LOMA, Colo. (KDVR) – On Sept. 14, Colorado Parks and Wildlife made a concerning discovery in Highline Lake when a zebra mussel was found on a piece PVC in the water. Since then, the lake was put on “suspect status” and a continued investigation didn’t yield good results.

This week, on Tuesday, after an uptick in CPW-led testing and the discovery of more zebra mussels, the department decided to elevate that status to “infested,” making it the first time in the state’s history the classification has been used in response to the invasive species

As a result of this development, FOX31 spoke with CPW’s Joey Livingston to find out what this status change means for Coloradans and their sources of water.

The zebra mussel and the threat they pose

Zebra Mussels advisory
Zebra mussel advisory
(Credit: AP Photo/Uriel J. Garcia)

“Thanks to Colorado’s robust early detection sampling and monitoring program, we were able to make this discovery,” CPW Acting Director Heather Dugan said.

That discovery was made thanks to the extensive efforts of CPW’s Aquatic Nuisance Species program, which was started back in 2009 in an effort to keep tabs on species that could negatively impact Colorado’s water ecosystems through the extensive testing and cleaning of boats as they exit bodies of water in the state.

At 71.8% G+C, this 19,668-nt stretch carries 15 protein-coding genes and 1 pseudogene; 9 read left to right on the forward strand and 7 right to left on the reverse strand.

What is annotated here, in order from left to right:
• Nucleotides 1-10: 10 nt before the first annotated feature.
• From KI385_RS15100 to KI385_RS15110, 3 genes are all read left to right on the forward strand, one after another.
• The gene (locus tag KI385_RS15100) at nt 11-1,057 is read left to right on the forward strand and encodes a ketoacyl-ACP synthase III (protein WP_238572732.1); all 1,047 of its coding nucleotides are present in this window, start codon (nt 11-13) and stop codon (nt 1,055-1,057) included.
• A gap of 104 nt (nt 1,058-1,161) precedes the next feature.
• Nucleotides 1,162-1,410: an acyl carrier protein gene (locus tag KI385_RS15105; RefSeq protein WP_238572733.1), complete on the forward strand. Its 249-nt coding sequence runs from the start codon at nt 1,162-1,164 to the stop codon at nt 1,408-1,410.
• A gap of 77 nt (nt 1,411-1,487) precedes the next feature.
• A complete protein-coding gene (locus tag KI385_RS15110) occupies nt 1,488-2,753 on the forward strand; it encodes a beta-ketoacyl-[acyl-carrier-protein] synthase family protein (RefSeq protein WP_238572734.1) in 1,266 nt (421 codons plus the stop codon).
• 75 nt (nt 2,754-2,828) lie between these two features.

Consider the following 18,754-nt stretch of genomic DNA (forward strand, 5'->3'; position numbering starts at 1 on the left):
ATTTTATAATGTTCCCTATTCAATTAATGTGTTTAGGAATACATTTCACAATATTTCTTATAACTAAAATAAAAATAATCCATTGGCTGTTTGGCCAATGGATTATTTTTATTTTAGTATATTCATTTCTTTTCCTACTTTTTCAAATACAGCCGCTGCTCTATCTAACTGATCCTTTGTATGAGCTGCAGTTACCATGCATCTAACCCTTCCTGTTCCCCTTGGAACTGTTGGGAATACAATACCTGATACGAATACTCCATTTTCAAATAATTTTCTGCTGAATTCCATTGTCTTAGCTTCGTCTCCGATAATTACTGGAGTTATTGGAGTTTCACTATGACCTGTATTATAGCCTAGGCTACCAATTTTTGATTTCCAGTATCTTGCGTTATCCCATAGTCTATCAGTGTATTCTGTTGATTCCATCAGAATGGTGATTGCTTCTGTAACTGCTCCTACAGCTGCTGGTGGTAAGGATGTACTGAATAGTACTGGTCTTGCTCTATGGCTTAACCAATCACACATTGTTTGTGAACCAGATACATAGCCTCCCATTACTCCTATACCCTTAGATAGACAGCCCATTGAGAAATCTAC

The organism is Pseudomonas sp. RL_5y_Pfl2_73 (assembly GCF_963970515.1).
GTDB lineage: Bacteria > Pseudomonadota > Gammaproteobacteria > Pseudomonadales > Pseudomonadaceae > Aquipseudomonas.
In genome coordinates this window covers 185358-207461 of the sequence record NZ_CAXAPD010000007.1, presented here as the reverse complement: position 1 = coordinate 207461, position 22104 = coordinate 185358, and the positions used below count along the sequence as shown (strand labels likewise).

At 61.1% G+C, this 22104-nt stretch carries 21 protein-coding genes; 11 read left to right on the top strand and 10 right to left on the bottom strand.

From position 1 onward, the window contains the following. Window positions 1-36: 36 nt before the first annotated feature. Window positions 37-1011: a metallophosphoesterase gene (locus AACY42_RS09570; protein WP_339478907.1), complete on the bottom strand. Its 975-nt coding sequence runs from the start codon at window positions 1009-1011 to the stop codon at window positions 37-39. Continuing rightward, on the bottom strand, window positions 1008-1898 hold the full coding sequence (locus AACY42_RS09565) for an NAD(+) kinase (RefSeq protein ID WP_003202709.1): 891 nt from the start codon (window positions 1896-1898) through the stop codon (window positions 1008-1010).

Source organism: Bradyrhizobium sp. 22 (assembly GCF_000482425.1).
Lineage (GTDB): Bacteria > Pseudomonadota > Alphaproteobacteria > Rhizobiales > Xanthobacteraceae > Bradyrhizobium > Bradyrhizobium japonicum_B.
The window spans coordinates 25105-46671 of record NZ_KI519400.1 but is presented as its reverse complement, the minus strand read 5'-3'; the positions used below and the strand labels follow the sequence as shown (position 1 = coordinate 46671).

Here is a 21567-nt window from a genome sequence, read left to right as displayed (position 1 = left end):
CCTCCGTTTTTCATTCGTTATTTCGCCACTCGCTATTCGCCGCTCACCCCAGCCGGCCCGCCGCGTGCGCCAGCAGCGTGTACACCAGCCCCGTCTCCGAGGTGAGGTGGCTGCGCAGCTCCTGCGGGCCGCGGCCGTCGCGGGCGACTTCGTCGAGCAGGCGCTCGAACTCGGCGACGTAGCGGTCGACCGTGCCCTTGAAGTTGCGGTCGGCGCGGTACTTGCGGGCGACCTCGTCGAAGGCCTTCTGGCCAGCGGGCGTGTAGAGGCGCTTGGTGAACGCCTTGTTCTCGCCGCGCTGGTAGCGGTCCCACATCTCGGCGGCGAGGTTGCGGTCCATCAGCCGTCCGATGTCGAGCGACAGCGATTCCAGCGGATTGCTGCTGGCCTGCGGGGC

According to Livingston, the zebra mussel has a developmental cycle similar to an insect, the juvenile stage of which is called the veliger. The mussel begins this stage as a microscopic-sized specimen and can grow as big as a dime. When this size, the species can be transported from one body of water to another without visible detection.

According to CPW, once additional invasive mussels are discovered, it is more than likely that a population has established itself in the water they were found. That is when the status is moved from “suspect,” to “infestation,” because once they are established, it is rather difficult to remove them.

Why zebra mussels are considered an infestation

When asked what negative impact zebra mussels have on the ecosystem they inhabit, Livingston said, “they take nutrients out of the water that other species could use.”

If the species encroachment goes unaddressed, the biggest fallout that could land in the laps of the average Coloradan could be in cities’ water systems, which would cost taxpayers quite a bit to remedy.

This means a problem that largely impacts boaters and others on the water now could potentially become an issue for many more Coloradans if it’s not kept under control.